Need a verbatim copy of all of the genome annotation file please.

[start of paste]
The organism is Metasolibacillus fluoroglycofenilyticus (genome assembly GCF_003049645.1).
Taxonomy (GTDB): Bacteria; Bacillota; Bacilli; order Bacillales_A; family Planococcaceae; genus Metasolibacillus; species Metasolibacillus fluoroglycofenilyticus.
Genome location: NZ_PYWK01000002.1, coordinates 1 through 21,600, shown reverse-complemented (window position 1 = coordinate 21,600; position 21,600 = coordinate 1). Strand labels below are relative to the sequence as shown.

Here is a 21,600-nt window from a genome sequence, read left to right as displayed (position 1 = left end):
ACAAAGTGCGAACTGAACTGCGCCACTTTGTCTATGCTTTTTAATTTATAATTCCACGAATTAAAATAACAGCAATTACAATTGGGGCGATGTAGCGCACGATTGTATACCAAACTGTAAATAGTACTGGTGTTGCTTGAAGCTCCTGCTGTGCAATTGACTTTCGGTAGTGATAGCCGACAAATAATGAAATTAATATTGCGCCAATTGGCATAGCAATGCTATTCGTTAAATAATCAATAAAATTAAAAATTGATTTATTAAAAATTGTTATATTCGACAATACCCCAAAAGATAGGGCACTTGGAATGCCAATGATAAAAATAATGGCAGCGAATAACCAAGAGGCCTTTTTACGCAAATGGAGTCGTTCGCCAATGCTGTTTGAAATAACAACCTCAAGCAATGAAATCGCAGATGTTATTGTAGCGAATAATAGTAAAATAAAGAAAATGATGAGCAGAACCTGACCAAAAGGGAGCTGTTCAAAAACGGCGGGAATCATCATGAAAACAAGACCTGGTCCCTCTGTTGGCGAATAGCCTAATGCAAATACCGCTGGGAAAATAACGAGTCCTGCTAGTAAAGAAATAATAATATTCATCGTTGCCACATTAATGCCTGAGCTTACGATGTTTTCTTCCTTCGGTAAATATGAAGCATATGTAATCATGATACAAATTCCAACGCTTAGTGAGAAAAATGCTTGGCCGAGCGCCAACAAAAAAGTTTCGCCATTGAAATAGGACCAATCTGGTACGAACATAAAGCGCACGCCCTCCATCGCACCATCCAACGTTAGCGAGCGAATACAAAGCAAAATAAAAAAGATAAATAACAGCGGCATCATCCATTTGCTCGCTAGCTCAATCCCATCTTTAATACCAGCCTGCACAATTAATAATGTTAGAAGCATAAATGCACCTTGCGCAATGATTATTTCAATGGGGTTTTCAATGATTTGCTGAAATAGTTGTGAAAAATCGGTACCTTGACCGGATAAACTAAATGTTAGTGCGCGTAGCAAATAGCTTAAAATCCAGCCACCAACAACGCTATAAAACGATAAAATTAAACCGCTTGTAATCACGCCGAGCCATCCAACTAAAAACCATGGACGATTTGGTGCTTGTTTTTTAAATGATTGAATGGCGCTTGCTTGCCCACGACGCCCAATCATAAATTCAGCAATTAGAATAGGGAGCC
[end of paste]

The organism is Metasolibacillus fluoroglycofenilyticus (genome assembly GCF_003049645.1).
Taxonomy (GTDB): Bacteria; Bacillota; Bacilli; order Bacillales_A; family Planococcaceae; genus Metasolibacillus; species Metasolibacillus fluoroglycofenilyticus.
Genome location: NZ_PYWK01000002.1, coordinates 1 through 21,600, shown reverse-complemented (window position 1 = coordinate 21,600; position 21,600 = coordinate 1). Strand labels below are relative to the sequence as shown.

Here is a 21,600-nt window from a genome sequence, read left to right as displayed (position 1 = left end):
ACAAAGTGCGAACTGAACTGCGCCACTTTGTCTATGCTTTTTAATTTATAATTCCACGAATTAAAATAACAGCAATTACAATTGGGGCGATGTAGCGCACGATTGTATACCAAACTGTAAATAGTACTGGTGTTGCTTGAAGCTCCTGCTGTGCAATTGACTTTCGGTAGTGATAGCCGACAAATAATGAAATTAATATTGCGCCAATTGGCATAGCAATGCTATTCGTTAAATAATCAATAAAATTAAAAATTGATTTATTAAAAATTGTTATATTCGACAATACCCCAAAAGATAGGGCACTTGGAATGCCAATGATAAAAATAATGGCAGCGAATAACCAAGAGGCCTTTTTACGCAAATGGAGTCGTTCGCCAATGCTGTTTGAAATAACAACCTCAAGCAATGAAATCGCAGATGTTATTGTAGCGAATAATAGTAAAATAAAGAAAATGATGAGCAGAACCTGACCAAAAGGGAGCTGTTCAAAAACGGCGGGAATCATCATGAAAACAAGACCTGGTCCCTCTGTTGGCGAATAGCCTAATGCAAATACCGCTGGGAAAATAACGAGTCCTGCTAGTAAAGAAATAATAATATTCATCGTTGCCACATTAATGCCTGAGCTTACGATGTTTTCTTCCTTCGGTAAATATGAAGCATATGTAATCATGATACAAATTCCAACGCTTAGTGAGAAAAATGCTTGGCCGAGCGCCAACAAAAAAGTTTCGCCATTGAAATAGGACCAATCTGGTACGAACATAAAGCGCACGCCCTCCATCGCACCATCCAACGTTAGCGAGCGAATACAAAGCAAAATAAAAAAGATAAATAACAGCGGCATCATCCATTTGCTCGCTAGCTCAATCCCATCTTTAATACCAGCCTGCACAATTAATAATGTTAGAAGCATAAATGCACCTTGCGCAATGATTATTTCAATGGGGTTTTCAATGATTTGCTGAAATAGTTGTGAAAAATCGGTACCTTGACCGGATAAACTAAATGTTAGTGCGCGTAGCAAATAGCTTAAAATCCAGCCACCAACAACGCTATAAAACGATAAAATTAAACCGCTTGTAATCACGCCGAGCCATCCAACTAAAAACCATGGACGATTTGGTGCTTGTTTTTTAAATGATTGAATGGCGCTTGCTTGCCCACGACGCCCAATCATAAATTCAGCAATTAGAATAGGGAGCC